Combating fake news is not a priority for Hong Kong authorities even though the city will eventually require legislation targeting the spread of misinformation, according to a top government adviser.

Ronny Tong Ka-wah conceded it was difficult to define fake news or enforce legislation against it as many of the online platforms responsible were based overseas, saying officials saw doxxing as the more immediate threat.

The barrister, who also sits on the government’s Executive Council, was speaking on Wednesday at a seminar on misinformation, where academics, media staff and youth workers debated possible approaches to addressing the issue, including the introduction of new legislation and alternatives.

Tong referred to the anti-government protests of two years ago when asked whether a dedicated law against fake news was required.

Executive Council member Ronny Tong.


“Given what happened in 2019, I have no choice but my answer is yes,” Tong said. “The more important issue is how rather than if.

“It is not easy to draw a line to define what is fake news. It is much easier to deal with doxxing. The government is dealing with that. As far as I hear [from the government], doxxing is a more important issue than fake news.”

The three-hour event at the University of Hong Kong (HKU) was co-organised by the journalism departments of the Chinese University of Hong Kong, Baptist University, and HKU.

The government is amending Hong Kong’s privacy laws to criminalise the malicious spreading of personal details, also known as doxxing.

The reforms aim to tackle the type of cyber harassment that became common during the 2019 anti-government protests, when police officers and their relatives and supporters were repeatedly targeted.

Examples of doxxing in Hong Kong from 2019.


Government officials have said it aims to table a doxxing bill before the end of the current legislative session.

The question of fake news has been in the spotlight since Chief Secretary John Lee Ka-chiu said in a television interview that the government was studying various options for cracking down on the phenomenon.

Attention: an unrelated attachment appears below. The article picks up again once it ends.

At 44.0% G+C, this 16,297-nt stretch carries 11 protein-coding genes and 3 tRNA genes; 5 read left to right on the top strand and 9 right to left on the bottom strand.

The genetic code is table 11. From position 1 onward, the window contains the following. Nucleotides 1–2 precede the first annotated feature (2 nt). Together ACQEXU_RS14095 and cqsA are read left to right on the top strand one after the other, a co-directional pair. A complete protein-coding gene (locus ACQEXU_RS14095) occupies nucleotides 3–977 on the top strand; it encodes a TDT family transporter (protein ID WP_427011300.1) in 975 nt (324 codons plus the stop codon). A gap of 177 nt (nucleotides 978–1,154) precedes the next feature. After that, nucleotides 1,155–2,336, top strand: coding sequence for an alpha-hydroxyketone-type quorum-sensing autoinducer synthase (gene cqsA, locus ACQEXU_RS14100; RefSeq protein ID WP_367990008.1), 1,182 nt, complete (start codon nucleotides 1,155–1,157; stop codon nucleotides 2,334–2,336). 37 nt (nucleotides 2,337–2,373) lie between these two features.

Among the measures being considered was criminalising the release of misinformation, Lee said, which he described as wielding huge “destructive power” over society.

But Professor Clement So York-kee, of Chinese University’s school of journalism and communication, warned against any fresh attempts to curb the city’s press freedoms, which he said had been hit hard by the introduction of the national security law.

“The last thing Hong Kong needs is another law to further hit the city’s press freedom,” he told Wednesday’s seminar.

However, government adviser Tong argued, citing the International Covenant on Civil and Political Rights, that the exercise of those freedoms would be subject to “certain restrictions” when they interfered with national security, social order, public health and public morality.

Veteran media worker Daisy Li Yuet-wah, chief editor of the online news platform CitizenNews, said the imposition of legislation against fake news could be more damaging than the national security law, which she added at least only covered four main offences of subversion, secession, terrorism, and collusion with foreign forces.

“Theoretically, a fake news law will cover everything, every information, and every piece of news,” said Li, who urged the administration to instead become more transparent and allow the press to have greater access to government information.

“Journalists want to do their job properly, they do not want to do fake news either. But in reality, there are a lot of hurdles,” Li said.

Many of the speakers also called for the public to be educated on how to tell the difference between false and accurate information.

People should also be encouraged to do more fact-checking before distributing or forwarding information, they said.